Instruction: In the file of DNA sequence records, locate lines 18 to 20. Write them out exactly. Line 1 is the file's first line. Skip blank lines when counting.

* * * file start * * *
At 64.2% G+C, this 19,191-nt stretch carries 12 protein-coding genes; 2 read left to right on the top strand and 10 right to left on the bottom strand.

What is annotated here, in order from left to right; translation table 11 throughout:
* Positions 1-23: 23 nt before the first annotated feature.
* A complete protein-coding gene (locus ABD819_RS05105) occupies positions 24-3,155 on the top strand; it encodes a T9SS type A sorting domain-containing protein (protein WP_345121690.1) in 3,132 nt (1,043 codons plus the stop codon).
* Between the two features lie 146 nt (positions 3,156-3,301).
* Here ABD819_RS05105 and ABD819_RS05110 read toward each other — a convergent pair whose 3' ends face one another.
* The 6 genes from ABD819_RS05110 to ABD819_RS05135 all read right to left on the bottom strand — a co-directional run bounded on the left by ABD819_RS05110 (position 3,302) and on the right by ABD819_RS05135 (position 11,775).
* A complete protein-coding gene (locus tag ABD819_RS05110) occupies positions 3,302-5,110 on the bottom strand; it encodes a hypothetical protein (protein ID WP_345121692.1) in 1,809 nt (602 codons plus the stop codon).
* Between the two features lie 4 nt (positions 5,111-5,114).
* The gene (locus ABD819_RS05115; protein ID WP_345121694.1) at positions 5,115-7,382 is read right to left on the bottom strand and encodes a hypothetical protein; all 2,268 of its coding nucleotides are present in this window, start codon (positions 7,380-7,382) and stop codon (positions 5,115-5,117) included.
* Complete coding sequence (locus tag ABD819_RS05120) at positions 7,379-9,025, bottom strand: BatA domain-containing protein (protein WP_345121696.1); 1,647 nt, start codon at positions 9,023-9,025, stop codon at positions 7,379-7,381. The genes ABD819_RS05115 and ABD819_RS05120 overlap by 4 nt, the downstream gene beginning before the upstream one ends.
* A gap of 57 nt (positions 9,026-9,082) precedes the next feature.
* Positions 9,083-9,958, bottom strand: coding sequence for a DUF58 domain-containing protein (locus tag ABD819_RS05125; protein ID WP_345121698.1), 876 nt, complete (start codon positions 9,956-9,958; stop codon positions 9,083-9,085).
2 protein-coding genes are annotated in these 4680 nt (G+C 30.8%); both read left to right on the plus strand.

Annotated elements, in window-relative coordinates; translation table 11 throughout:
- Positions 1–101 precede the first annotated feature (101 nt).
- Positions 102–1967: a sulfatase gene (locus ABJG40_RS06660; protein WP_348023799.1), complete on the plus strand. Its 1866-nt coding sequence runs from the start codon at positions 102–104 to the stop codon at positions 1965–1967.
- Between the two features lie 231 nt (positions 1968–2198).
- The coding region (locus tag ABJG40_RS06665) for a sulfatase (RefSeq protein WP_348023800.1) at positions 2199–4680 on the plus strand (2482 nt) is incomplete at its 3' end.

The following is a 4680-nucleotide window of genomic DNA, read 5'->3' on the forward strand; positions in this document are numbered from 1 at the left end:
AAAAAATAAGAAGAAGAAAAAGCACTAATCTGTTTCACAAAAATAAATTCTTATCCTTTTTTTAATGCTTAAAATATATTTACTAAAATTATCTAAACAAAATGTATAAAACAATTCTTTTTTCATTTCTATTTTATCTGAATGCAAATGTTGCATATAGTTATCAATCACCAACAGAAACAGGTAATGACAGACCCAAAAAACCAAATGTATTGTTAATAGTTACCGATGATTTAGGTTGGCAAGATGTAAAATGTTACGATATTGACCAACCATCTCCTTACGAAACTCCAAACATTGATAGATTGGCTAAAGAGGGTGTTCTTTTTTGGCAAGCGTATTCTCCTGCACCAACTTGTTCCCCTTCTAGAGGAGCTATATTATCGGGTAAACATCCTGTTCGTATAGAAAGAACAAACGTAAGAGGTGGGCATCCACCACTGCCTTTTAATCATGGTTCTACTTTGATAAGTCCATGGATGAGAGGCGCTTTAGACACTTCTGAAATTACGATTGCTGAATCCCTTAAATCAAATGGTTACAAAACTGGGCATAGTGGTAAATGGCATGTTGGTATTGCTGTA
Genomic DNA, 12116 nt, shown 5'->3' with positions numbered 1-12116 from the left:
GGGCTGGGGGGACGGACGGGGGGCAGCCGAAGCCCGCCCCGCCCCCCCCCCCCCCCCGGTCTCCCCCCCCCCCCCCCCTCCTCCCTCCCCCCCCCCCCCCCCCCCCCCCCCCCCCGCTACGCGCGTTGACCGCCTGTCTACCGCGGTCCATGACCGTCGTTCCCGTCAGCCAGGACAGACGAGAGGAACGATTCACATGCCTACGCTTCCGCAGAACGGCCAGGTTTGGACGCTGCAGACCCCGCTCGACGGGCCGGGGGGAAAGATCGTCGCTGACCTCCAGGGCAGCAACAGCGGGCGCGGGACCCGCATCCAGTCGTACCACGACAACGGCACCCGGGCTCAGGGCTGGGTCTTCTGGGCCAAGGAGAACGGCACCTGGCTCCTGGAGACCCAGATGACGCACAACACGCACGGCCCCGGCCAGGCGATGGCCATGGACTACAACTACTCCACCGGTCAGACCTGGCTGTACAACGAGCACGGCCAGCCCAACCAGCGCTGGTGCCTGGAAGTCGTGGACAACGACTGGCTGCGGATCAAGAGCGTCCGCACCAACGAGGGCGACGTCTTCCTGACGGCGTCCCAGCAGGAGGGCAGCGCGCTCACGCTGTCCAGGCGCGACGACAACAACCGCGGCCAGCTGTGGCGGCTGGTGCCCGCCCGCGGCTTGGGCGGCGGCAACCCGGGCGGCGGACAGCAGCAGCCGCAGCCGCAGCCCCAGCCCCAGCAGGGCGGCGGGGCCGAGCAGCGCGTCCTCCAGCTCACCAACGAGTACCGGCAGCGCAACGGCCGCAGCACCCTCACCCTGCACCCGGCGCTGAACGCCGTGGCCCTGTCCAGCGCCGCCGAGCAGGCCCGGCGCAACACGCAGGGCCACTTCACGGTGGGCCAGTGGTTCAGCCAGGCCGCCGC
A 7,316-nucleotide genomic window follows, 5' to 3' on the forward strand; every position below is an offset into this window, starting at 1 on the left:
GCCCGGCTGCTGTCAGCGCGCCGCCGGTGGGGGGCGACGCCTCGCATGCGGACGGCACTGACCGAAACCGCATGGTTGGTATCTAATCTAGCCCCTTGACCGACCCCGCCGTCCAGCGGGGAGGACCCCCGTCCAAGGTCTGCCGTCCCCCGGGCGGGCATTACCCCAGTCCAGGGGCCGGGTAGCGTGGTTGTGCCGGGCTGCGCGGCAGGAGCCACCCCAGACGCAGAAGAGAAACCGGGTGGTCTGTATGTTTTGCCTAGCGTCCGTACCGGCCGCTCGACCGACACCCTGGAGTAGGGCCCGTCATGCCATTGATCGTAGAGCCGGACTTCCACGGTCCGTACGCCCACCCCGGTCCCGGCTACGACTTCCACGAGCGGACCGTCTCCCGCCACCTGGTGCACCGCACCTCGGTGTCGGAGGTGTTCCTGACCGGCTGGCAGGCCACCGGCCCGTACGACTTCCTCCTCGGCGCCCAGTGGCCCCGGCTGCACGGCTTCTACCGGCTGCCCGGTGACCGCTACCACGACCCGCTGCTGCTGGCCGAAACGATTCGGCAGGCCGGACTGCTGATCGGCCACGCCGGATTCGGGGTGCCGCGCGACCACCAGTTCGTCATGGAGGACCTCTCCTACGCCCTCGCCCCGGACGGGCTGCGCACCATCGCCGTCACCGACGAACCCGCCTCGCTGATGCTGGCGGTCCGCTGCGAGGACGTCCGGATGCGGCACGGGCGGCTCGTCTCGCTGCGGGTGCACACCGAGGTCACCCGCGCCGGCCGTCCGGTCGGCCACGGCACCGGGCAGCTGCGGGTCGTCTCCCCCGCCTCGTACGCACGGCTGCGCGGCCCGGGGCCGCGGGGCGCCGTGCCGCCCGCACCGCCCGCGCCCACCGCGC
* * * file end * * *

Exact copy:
- Between the two features lie 231 nt (positions 1968–2198).
- The coding region (locus tag ABJG40_RS06665) for a sulfatase (RefSeq protein WP_348023800.1) at positions 2199–4680 on the plus strand (2482 nt) is incomplete at its 3' end.

The following is a 4680-nucleotide window of genomic DNA, read 5'->3' on the forward strand; positions in this document are numbered from 1 at the left end: